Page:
“Colossal” and Subverting RomCom Tropes

My boyfriend and I have a Saturday night tradition. We have a nice, home-cooked meal and afterward we watch a movie. Whether it’s a classic or a new one doesn’t matter — the only requirement is that it provide a satisfying cinematic experience. When the lights come on, you’re more than amused or distracted, you’re a little dazed, a little wobbly, and still immersed in that alternate reality the story created. One such movie was the Anne Hathaway-Jason Sudeikis vehicle “Colossal” from 2016, written and directed by Nacho Vigalondo. Every plot twist defied my expectations. What at first seemed like a sci-fi version of a rom com subverted genre conventions and turned out to be a deep exploration into this often-problematic genre. If you haven’t watched it yet, there are plot spoilers ahead, so you might want to read this after screening it.

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Anatomy of a Script: “Gallipoli”

Some weeks ago, I caught Peter Weir’s Gallipoli for the first time on Amazon Prime. The movie drew accolades when it came out in 1981. I caught scenes here and there on TV, but never watched from beginning to end. Anyway, from those snatched, distracted viewings, I got the idea that it’d be another bloated epic from the 80s that had been much praised when it came out but that didn’t hold up. But, man, was I wrong!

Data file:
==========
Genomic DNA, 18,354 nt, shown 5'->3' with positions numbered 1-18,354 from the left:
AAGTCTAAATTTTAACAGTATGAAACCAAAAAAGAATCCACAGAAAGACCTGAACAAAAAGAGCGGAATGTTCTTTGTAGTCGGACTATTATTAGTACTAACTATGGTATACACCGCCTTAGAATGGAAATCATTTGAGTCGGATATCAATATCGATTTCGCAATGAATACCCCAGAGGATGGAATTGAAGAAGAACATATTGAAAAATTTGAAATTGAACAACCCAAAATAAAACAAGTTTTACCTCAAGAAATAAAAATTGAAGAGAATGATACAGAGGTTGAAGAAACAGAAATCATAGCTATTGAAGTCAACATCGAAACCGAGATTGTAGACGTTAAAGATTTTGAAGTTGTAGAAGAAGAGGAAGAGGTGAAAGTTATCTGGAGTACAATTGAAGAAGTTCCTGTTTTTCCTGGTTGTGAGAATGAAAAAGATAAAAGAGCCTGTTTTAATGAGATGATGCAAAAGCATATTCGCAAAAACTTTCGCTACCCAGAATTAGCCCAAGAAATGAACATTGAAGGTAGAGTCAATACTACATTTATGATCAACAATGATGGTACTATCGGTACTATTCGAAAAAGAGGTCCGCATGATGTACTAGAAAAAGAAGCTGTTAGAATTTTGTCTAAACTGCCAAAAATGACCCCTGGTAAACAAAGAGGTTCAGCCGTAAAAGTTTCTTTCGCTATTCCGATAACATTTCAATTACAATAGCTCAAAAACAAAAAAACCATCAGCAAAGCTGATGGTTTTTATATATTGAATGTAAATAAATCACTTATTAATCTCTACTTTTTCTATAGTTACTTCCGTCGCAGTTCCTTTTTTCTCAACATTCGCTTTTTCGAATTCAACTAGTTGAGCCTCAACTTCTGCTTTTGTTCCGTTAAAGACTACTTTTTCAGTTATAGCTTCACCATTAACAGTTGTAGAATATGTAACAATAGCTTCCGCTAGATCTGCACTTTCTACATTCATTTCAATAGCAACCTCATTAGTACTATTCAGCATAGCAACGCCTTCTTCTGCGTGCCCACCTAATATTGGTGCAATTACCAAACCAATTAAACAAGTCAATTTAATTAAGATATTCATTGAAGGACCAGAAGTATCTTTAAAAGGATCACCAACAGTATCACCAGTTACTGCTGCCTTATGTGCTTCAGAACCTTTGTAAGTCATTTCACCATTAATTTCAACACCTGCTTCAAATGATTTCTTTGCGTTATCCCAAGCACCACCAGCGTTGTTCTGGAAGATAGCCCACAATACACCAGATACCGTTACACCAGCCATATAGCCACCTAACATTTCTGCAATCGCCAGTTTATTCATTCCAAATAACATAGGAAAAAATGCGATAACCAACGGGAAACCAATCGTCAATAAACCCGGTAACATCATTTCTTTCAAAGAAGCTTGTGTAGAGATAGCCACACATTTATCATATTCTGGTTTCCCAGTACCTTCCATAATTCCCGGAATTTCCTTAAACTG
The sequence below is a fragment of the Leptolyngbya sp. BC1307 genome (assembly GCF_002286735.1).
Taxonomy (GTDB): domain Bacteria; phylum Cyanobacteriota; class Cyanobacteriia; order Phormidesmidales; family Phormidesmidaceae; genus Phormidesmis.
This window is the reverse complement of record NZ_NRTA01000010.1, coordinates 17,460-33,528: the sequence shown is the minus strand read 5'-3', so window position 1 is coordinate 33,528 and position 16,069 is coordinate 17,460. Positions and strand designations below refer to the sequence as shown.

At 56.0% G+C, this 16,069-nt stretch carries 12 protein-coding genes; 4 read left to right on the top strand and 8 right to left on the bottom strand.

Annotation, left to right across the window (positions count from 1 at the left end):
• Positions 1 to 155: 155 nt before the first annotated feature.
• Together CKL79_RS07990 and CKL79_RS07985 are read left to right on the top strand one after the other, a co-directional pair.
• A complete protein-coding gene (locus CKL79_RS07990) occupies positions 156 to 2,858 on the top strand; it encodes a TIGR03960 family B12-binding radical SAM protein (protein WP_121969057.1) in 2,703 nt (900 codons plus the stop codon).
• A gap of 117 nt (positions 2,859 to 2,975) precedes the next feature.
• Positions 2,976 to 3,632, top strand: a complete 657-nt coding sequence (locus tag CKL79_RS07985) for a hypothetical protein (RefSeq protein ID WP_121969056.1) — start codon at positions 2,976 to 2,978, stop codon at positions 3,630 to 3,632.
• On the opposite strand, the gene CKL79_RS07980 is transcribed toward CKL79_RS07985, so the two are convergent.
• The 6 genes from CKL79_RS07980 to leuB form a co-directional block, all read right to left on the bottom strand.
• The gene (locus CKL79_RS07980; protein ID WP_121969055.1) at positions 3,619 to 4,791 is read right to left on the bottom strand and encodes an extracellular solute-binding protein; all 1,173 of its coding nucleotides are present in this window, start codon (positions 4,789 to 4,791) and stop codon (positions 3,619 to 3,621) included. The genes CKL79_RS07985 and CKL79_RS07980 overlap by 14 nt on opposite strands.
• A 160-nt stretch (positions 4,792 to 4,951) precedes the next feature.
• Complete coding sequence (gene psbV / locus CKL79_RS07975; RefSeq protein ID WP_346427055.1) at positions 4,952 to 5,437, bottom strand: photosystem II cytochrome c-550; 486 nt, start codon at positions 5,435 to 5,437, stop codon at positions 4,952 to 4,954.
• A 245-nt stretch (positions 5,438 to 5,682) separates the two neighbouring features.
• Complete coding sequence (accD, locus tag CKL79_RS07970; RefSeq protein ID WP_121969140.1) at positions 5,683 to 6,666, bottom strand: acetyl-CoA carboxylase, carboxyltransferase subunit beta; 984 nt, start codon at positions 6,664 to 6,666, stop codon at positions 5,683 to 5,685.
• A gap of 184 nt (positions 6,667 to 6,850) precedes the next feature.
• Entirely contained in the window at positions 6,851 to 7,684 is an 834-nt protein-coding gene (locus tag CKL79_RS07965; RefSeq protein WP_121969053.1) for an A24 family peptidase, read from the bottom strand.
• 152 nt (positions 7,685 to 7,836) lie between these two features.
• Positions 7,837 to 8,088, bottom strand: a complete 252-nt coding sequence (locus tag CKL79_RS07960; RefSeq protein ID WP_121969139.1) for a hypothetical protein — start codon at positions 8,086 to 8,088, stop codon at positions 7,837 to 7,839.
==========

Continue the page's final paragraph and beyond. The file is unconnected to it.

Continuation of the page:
Gallipoli is a war movie about the disastrous WW I campaign, in which Australian and New Zealander soldiers were slaughtered at Anzac as the Allies attempted to open up a sea route through the Dardanelles. It sounds like an epic, but the emotional power of the movie lies in Weir’s focus on two Australian boys and their friendship. Archie Hamilton (Mark Lee) is 18, a naive, idealistic farm boy, living in the middle of the Australian outback with his family. In contrast, Frank Dunne (Mel Gibson) is from the “big city,” a few years older, street-wise and a bit of a hustler. The only thing they have in common is that they’re both talented runners.

To tell a big story, go small and take your time. So I’m going to analyze how David Williamson, the scriptwriter, and Weir structured the script. (This structure, by the way, can also work if your story has two protagonists.)

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